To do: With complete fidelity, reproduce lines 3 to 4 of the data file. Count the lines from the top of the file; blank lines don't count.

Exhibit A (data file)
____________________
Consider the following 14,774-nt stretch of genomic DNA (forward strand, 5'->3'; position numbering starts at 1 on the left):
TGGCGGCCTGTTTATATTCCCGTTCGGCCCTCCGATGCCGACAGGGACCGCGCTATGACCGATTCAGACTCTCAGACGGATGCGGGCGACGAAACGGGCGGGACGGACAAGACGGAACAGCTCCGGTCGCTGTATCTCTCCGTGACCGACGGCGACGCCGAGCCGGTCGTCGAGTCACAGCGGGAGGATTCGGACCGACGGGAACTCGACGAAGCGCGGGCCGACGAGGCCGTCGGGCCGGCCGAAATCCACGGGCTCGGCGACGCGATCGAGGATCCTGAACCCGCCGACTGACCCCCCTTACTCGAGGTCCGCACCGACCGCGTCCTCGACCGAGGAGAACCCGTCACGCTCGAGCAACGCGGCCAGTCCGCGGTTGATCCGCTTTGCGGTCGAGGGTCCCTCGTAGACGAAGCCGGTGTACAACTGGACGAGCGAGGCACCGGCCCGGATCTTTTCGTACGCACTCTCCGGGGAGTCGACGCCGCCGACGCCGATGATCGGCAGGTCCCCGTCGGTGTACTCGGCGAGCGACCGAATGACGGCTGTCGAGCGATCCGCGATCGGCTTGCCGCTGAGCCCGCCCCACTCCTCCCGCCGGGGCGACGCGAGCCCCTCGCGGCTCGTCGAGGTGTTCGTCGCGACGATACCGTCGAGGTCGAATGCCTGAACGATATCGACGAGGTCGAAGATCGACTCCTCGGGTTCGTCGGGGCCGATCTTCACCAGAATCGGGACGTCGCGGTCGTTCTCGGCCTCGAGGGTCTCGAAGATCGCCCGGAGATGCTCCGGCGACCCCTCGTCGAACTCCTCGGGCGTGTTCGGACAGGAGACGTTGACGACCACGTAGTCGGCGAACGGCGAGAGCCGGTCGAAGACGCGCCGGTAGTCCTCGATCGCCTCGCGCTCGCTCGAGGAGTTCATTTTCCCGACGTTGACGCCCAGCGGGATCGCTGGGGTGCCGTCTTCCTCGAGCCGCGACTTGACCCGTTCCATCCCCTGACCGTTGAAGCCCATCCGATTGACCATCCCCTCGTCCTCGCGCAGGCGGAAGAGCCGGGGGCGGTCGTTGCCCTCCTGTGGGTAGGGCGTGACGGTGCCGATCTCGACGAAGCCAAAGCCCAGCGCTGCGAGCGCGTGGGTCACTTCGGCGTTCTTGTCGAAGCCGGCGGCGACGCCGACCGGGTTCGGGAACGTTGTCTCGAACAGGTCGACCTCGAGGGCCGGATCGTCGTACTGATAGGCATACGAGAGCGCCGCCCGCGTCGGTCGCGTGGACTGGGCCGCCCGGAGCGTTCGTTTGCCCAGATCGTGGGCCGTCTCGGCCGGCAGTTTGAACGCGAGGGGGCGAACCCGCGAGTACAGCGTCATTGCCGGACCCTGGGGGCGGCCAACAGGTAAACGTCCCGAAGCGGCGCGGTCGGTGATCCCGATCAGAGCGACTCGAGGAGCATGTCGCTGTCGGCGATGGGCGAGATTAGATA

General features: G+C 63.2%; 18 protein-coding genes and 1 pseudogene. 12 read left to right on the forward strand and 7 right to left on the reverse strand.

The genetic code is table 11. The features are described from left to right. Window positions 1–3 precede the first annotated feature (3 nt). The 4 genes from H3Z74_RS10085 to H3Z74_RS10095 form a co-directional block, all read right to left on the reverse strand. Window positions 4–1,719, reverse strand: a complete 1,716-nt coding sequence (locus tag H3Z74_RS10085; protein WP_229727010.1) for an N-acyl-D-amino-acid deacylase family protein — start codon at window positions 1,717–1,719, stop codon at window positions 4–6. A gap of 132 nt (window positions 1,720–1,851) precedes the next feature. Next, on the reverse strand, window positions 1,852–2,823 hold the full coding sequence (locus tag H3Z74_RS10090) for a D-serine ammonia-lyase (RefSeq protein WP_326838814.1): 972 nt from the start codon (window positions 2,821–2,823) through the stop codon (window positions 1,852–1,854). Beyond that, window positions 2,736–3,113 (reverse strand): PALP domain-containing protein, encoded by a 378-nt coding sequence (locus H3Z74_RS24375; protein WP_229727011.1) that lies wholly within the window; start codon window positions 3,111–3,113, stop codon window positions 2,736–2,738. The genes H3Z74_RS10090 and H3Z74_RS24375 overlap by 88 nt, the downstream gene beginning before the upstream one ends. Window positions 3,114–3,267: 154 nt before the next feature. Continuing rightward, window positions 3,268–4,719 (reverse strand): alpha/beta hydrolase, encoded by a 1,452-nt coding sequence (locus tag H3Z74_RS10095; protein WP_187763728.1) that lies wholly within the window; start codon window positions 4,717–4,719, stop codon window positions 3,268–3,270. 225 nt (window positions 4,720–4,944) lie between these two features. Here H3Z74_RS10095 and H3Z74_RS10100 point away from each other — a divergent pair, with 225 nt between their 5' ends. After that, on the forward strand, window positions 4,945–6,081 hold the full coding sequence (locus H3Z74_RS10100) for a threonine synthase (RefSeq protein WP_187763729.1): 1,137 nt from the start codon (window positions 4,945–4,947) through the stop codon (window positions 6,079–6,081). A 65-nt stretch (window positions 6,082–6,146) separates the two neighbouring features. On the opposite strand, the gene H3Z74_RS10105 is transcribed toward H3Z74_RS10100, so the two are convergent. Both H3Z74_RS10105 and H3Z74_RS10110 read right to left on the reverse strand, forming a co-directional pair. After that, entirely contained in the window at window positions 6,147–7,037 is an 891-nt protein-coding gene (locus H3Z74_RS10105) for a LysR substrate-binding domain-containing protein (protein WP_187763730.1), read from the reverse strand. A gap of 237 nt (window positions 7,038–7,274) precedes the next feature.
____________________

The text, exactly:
General features: G+C 63.2%; 18 protein-coding genes and 1 pseudogene. 12 read left to right on the forward strand and 7 right to left on the reverse strand.

The genetic code is table 11. The features are described from left to right. Window positions 1–3 precede the first annotated feature (3 nt). The 4 genes from H3Z74_RS10085 to H3Z74_RS10095 form a co-directional block, all read right to left on the reverse strand. Window positions 4–1,719, reverse strand: a complete 1,716-nt coding sequence (locus tag H3Z74_RS10085; protein WP_229727010.1) for an N-acyl-D-amino-acid deacylase family protein — start codon at window positions 1,717–1,719, stop codon at window positions 4–6. A gap of 132 nt (window positions 1,720–1,851) precedes the next feature. Next, on the reverse strand, window positions 1,852–2,823 hold the full coding sequence (locus tag H3Z74_RS10090) for a D-serine ammonia-lyase (RefSeq protein WP_326838814.1): 972 nt from the start codon (window positions 2,821–2,823) through the stop codon (window positions 1,852–1,854). Beyond that, window positions 2,736–3,113 (reverse strand): PALP domain-containing protein, encoded by a 378-nt coding sequence (locus H3Z74_RS24375; protein WP_229727011.1) that lies wholly within the window; start codon window positions 3,111–3,113, stop codon window positions 2,736–2,738. The genes H3Z74_RS10090 and H3Z74_RS24375 overlap by 88 nt, the downstream gene beginning before the upstream one ends. Window positions 3,114–3,267: 154 nt before the next feature. Continuing rightward, window positions 3,268–4,719 (reverse strand): alpha/beta hydrolase, encoded by a 1,452-nt coding sequence (locus tag H3Z74_RS10095; protein WP_187763728.1) that lies wholly within the window; start codon window positions 4,717–4,719, stop codon window positions 3,268–3,270. 225 nt (window positions 4,720–4,944) lie between these two features. Here H3Z74_RS10095 and H3Z74_RS10100 point away from each other — a divergent pair, with 225 nt between their 5' ends. After that, on the forward strand, window positions 4,945–6,081 hold the full coding sequence (locus H3Z74_RS10100) for a threonine synthase (RefSeq protein WP_187763729.1): 1,137 nt from the start codon (window positions 4,945–4,947) through the stop codon (window positions 6,079–6,081). A 65-nt stretch (window positions 6,082–6,146) separates the two neighbouring features. On the opposite strand, the gene H3Z74_RS10105 is transcribed toward H3Z74_RS10100, so the two are convergent. Both H3Z74_RS10105 and H3Z74_RS10110 read right to left on the reverse strand, forming a co-directional pair. After that, entirely contained in the window at window positions 6,147–7,037 is an 891-nt protein-coding gene (locus H3Z74_RS10105) for a LysR substrate-binding domain-containing protein (protein WP_187763730.1), read from the reverse strand. A gap of 237 nt (window positions 7,038–7,274) precedes the next feature.